Sunday, April 29, 2012

Big Wall II, 'Bichinhos'

For a while now I've been working on a second large solo graffiti project. Like the first, I am taking advantage of the vertical dimension in order to have an impressive amount of square footage unclaimed by other street artists.  Unfortunately, this means I'm doing the whole thing by ladder, which makes everything go much slower, but in addition to having a big blank wall I also hope to avoid having anyone paint over my work.  Also like the first one, it is in a very public and well-traveled spot here in the center of the city, in this case right next to the Dique do TororĂ³, a large artificial lake I've written about before on this blog.

I'm doing a couple things differently this time: first of all, I've decided to only paint critters, or bichos as they would be called in Portuguese.  Originally it was going to be another visual free-for-all but I decided to limit it this time.  The other big change I decided on relates to time.  I knew this project would take me several months, as I will only be able to go out maybe once a week to work on it.  I realized that with my last wall, people were viewing it over time - if they passed by it, they would look for changes and new elements.  Problem was, with the last one, I left a lot of things half-finished and they stayed that way sometimes for a month or more.  This time, I'm painting discrete elements, critters as it were, and finishing them off each session so nothing will appear unfinished, and over time the painting evolves as new elements are introduced and interact with the existing ones.  Hopefully this will make the wall more interesting for anyone who is actually paying attention to what I'm doing.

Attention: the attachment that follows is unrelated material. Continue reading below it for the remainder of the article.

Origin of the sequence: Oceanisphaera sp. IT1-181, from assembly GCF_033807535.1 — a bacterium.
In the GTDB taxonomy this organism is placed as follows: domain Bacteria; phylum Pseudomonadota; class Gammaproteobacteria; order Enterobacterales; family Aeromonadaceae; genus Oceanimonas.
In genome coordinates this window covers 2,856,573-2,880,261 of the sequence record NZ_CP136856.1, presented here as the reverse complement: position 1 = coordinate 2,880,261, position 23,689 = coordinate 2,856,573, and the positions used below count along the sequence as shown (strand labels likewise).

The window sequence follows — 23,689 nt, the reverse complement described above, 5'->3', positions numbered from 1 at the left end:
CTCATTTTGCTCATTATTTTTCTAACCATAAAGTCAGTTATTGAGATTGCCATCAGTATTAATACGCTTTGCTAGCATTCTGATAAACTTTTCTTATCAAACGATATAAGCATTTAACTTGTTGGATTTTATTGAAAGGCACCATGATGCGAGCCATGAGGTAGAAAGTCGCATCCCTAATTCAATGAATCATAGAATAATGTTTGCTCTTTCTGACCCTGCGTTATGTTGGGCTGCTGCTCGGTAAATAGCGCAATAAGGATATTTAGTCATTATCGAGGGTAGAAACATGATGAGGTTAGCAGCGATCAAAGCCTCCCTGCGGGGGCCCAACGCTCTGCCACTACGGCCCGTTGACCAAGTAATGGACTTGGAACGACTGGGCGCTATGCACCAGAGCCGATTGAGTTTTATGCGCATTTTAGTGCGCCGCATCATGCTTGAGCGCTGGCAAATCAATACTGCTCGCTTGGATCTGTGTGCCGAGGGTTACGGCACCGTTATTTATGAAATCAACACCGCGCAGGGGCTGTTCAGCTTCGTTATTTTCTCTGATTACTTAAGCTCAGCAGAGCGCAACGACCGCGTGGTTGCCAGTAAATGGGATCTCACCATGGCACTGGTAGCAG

I've been chronicling my progress on Flickr, here's an overview of what I've done so far.

Prequel - I took this photo just before I started what I consider to be 'Phase I.'  My original intervention was the three red monsters that I've been painting with some frequency, and the letters KUZA.  I hadn't committed myself to painting the whole dern thing (it's about 70 yards long) when I painted them.



Phase I - big centipedes and blue dinosaurs.  Don't tell the dudes who painted at ground level, but I sure wish it looked a bit nicer than it does.


Phase II - whale/amoeba thingies.  There are a lot of underwater beasties in here, but not all of them are.  These mostly travel in pods.


I also painted some terrestrial grazer-type things, which are beginning to show the overlapping effect I am ultimately after in the mural


Phase III - the first of what will hopefully be several worm/snake type things, painted on the left end of the wall. Traffic here (I was standing on the other side of the road as I took this) all goes right to left, so most of the movement in the painting will do so as well.  This was going to be much more plain, but it looked too boring so I embellished it.  In the middle is also a blue kamr famr, a creature I created back when I was younger than Lucas.


I plan to add several tributes into the work, here is the first: Totoro, by Hiyao Miyazaki, from one of my favorite films.  Also a school of underbite fish.


Phase IV - this week I only painted in this section, trying to build up to optimum density, still needs more overlapping.


Phase V - today.  This week Lucas did a little sketch and asked me if I'd add it to my mural.  I said sure - I'd actually been wanting to paint something of his for some time now.  Here it is in all its toothy glory.

These vines grow very quickly, and I have been ripping some of them down.  I decided not to fight them in this case, and instead painted in some camouflaged lizard creatures underneath them.